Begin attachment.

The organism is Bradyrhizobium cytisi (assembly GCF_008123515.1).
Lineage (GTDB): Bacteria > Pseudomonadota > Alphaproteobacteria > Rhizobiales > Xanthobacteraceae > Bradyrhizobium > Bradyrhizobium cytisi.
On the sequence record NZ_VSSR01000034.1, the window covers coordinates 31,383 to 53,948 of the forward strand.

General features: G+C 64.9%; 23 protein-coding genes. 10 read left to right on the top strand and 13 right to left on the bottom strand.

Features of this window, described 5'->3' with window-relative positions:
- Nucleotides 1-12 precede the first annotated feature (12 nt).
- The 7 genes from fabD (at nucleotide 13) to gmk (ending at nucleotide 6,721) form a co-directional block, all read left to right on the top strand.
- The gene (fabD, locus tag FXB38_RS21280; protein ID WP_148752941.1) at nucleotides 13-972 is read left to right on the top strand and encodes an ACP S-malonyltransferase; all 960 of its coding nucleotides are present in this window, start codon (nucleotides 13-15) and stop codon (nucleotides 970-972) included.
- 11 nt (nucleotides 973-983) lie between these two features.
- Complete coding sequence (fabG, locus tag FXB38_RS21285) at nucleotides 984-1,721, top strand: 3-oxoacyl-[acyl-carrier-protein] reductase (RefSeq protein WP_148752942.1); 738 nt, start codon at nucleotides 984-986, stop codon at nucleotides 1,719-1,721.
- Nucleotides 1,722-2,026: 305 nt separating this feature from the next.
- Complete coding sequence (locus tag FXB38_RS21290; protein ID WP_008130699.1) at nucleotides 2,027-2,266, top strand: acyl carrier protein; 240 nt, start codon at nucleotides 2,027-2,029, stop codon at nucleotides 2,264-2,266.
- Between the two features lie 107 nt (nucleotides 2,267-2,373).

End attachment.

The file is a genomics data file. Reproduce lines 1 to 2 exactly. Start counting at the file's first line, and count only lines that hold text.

The organism is Bradyrhizobium cytisi (assembly GCF_008123515.1).
Lineage (GTDB): Bacteria > Pseudomonadota > Alphaproteobacteria > Rhizobiales > Xanthobacteraceae > Bradyrhizobium > Bradyrhizobium cytisi.